In communities considered “bedroom communities,” the level of interest amongst residents is often diminished because of the lack of a personal connection with their place of residence
Rural communities often face unique logistical challenges organizing community engagement sessions, particularly given the large geographical areas they cover. Lack of public transit can also be a barrier to participation
Municipal leaders may struggle with turning feedback into action
It may be necessary to manage public expectations about what is possible within financial and regulatory constraints
Municipal leaders and community members are often risk averse to participating in community engagement efforts
Being aware of these potential barriers is helpful. It is easier not to get stuck when you can foresee the potential tough points and assign resources and efforts accordingly. Even being in a room with others who had experienced similar barriers was a worthwhile step in sharing, commiserating together and generating options for effectively moving forward.
What does successful rural community engagement look like?
Participants were asked to think of organizations or groups within their communities who are demonstrating exceptional leadership in community engagement, and to share what success looks like.
Principles for success include:
Always use multiple channels for engagement to capture a diversity of perspectives and reach all corners of your community. The mechanisms for outreach and engagement have expanded rather than changed, so social media and other technologies need to act as a complement to rather than a replacement for traditional outreach and engagement techniques, especially in rural areas.
Successful community engagement requires organizational and political leadership. Having political leaders visibly involved in the engagement process helps dispel the common perception that politicians may withhold information and allows for the engagement to be more sincere, open and transparent. Local officials are also able to set clear objectives and goals to help guide public participation and engagement that is aligned with other activities.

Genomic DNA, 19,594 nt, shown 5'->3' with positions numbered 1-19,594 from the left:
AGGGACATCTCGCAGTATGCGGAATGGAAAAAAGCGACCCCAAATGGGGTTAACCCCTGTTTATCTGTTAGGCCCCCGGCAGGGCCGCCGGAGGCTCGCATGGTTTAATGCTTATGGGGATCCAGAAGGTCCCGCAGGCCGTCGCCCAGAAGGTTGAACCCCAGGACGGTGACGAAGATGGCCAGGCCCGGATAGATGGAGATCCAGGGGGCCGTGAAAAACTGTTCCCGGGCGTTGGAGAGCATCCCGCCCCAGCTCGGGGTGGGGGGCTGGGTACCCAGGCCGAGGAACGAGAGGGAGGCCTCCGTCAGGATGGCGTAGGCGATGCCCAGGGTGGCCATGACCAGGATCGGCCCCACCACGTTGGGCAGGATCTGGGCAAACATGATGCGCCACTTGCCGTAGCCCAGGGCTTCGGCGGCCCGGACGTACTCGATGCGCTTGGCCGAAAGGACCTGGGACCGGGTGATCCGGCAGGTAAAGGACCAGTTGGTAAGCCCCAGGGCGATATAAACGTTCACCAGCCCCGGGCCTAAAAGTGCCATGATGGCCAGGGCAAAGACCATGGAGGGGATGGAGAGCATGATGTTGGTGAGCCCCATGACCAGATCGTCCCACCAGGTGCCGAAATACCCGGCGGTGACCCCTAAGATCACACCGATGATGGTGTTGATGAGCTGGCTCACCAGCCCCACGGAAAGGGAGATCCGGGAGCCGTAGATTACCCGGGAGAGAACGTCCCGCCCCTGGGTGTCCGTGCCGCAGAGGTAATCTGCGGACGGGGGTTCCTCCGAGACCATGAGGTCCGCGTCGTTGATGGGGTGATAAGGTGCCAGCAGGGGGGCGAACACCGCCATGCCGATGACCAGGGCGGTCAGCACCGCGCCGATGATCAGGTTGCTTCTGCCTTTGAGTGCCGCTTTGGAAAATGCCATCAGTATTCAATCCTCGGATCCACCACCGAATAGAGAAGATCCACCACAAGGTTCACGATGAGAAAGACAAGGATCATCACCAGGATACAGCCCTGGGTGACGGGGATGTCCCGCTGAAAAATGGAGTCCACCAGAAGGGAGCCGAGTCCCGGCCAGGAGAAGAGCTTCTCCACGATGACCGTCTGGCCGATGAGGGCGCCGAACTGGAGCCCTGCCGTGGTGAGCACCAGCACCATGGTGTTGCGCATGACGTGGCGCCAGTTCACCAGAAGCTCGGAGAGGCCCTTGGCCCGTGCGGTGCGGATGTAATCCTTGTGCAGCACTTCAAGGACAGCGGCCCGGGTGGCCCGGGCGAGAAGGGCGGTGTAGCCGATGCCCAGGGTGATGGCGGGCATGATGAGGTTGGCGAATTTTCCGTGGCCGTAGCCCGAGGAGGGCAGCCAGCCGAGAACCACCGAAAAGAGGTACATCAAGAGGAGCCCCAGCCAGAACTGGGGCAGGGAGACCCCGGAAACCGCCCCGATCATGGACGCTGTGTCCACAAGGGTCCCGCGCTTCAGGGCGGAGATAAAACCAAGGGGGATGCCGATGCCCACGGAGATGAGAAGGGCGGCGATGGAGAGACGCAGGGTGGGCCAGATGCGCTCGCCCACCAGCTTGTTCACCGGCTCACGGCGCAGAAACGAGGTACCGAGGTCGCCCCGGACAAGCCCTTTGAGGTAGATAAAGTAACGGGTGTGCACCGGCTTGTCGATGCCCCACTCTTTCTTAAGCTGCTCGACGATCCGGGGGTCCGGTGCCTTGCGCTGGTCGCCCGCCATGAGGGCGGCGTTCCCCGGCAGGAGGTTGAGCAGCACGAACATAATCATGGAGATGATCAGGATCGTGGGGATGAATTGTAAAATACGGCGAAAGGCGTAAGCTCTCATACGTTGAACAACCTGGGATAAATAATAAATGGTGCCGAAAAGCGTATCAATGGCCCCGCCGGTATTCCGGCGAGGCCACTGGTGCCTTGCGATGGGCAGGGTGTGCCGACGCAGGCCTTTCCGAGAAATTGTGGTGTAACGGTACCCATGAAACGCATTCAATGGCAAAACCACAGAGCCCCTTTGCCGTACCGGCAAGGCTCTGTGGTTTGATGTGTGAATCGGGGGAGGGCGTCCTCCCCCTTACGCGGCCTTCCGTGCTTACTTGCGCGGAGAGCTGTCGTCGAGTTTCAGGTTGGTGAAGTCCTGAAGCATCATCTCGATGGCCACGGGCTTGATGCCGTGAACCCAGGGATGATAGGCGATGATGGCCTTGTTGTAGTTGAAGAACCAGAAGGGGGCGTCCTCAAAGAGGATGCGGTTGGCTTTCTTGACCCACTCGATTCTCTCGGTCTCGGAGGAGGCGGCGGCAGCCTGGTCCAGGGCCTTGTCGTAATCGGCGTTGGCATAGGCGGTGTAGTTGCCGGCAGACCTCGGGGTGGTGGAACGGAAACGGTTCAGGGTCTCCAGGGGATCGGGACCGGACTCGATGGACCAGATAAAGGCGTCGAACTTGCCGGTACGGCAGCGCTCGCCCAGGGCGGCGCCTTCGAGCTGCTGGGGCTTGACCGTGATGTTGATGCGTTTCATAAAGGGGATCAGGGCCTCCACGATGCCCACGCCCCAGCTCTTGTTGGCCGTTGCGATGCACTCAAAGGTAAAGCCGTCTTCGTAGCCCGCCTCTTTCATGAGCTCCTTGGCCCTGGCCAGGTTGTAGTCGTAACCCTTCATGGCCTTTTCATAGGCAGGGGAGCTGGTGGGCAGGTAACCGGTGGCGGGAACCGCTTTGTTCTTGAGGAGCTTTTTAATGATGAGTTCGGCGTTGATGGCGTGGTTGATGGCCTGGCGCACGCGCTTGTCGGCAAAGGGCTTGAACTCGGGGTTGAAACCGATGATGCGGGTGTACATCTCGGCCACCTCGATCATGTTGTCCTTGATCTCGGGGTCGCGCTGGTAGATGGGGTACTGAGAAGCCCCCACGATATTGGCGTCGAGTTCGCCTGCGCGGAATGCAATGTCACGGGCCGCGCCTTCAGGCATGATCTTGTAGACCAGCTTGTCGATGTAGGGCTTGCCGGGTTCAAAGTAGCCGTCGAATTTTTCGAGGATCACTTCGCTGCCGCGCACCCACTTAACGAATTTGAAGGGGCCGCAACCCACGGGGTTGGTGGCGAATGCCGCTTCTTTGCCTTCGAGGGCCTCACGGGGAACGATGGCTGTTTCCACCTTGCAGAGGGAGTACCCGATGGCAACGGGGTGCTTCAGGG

Successful community engagement also requires public leadership. Utilizing local social capital is vitally important, and allowing citizens to take on such roles not only increases the level of public impact, but frees up local staff to take on other projects.
Feedback and follow-through are critical. The public wants to know that their voices mean something and that the time they have invested has made a difference and has had an impact. Participants should know what stage of the planning process they are stepping into so they can provide appropriate input. This also helps to manage expectations around how much the community can affect the outcome.
Smaller scale efforts can often achieve greater results since citizens or key stakeholders may only have an interest in certain aspects of a project. Use targeted, smaller scale events, surveys, and meetings that all connect into a larger project or issue.
Read the full report to learn more about the unique barriers, successes, and tools for community engagement in rural communities and be inspired by two case studies of successful rural community engagement initiatives.
Most communicators in nonprofit organizations understand the importance of data and reporting back to our stakeholders about what we’re doing and how our programs are succeeding.
We have to communicate not only our outputs: how many people we served; how many shelter beds we offered; or how many meals we served. We also need to have a good understanding of the outcomes of our work so we can communicate our impact: whether there have been some real changes in how people feel about our services; how they moved from being homeless to being able to stay in their own place; or how they are no longer dependent on food banks. How can we put the foundation in place so we have the right data for communicating impact?
What follows is a review of a new book that can tell us just that.
Let’s start with how I would have described the outcome of a program I worked on many years ago:
In the last year, our recreational program has supported 100 youth with a disability.
Now compare the above to the following – how I could have described the same program:
Through our recreational program, 100 youth with a disability could experience the joy of participating in sports.
Over the full year, 95% of the youth showed up at least twice a month and participated in the activities offered.